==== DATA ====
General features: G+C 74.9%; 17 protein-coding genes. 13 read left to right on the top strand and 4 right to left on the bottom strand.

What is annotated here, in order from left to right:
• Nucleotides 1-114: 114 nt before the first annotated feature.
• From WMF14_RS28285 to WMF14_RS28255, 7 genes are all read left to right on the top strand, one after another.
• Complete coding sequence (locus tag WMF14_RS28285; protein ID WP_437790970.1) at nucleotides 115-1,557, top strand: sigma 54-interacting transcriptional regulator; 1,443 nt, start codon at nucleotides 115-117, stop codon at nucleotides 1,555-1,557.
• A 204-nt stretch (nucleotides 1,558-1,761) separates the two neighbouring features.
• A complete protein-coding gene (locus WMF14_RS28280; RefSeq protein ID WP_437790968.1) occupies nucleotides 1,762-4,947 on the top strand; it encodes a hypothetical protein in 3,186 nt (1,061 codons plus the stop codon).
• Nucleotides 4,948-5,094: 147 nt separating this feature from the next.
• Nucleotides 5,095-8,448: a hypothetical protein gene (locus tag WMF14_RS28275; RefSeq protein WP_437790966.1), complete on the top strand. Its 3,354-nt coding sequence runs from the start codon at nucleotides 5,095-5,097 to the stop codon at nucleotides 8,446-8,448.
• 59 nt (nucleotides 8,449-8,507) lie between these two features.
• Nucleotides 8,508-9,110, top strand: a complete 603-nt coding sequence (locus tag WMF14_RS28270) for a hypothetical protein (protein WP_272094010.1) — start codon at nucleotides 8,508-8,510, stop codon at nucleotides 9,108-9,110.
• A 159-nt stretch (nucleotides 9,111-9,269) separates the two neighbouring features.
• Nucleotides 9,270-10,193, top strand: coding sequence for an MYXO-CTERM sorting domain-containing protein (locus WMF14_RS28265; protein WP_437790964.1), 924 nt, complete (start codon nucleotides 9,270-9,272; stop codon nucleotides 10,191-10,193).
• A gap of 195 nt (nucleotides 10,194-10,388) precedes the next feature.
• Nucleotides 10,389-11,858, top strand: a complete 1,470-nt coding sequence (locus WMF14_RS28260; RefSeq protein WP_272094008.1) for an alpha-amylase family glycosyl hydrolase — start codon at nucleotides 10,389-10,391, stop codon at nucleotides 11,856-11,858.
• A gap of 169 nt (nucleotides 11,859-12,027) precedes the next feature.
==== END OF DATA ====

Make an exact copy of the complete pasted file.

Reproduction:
General features: G+C 74.9%; 17 protein-coding genes. 13 read left to right on the top strand and 4 right to left on the bottom strand.

What is annotated here, in order from left to right:
• Nucleotides 1-114: 114 nt before the first annotated feature.
• From WMF14_RS28285 to WMF14_RS28255, 7 genes are all read left to right on the top strand, one after another.
• Complete coding sequence (locus tag WMF14_RS28285; protein ID WP_437790970.1) at nucleotides 115-1,557, top strand: sigma 54-interacting transcriptional regulator; 1,443 nt, start codon at nucleotides 115-117, stop codon at nucleotides 1,555-1,557.
• A 204-nt stretch (nucleotides 1,558-1,761) separates the two neighbouring features.
• A complete protein-coding gene (locus WMF14_RS28280; RefSeq protein ID WP_437790968.1) occupies nucleotides 1,762-4,947 on the top strand; it encodes a hypothetical protein in 3,186 nt (1,061 codons plus the stop codon).
• Nucleotides 4,948-5,094: 147 nt separating this feature from the next.
• Nucleotides 5,095-8,448: a hypothetical protein gene (locus tag WMF14_RS28275; RefSeq protein WP_437790966.1), complete on the top strand. Its 3,354-nt coding sequence runs from the start codon at nucleotides 5,095-5,097 to the stop codon at nucleotides 8,446-8,448.
• 59 nt (nucleotides 8,449-8,507) lie between these two features.
• Nucleotides 8,508-9,110, top strand: a complete 603-nt coding sequence (locus tag WMF14_RS28270) for a hypothetical protein (protein WP_272094010.1) — start codon at nucleotides 8,508-8,510, stop codon at nucleotides 9,108-9,110.
• A 159-nt stretch (nucleotides 9,111-9,269) separates the two neighbouring features.
• Nucleotides 9,270-10,193, top strand: coding sequence for an MYXO-CTERM sorting domain-containing protein (locus WMF14_RS28265; protein WP_437790964.1), 924 nt, complete (start codon nucleotides 9,270-9,272; stop codon nucleotides 10,191-10,193).
• A gap of 195 nt (nucleotides 10,194-10,388) precedes the next feature.
• Nucleotides 10,389-11,858, top strand: a complete 1,470-nt coding sequence (locus WMF14_RS28260; RefSeq protein WP_272094008.1) for an alpha-amylase family glycosyl hydrolase — start codon at nucleotides 10,389-10,391, stop codon at nucleotides 11,856-11,858.
• A gap of 169 nt (nucleotides 11,859-12,027) precedes the next feature.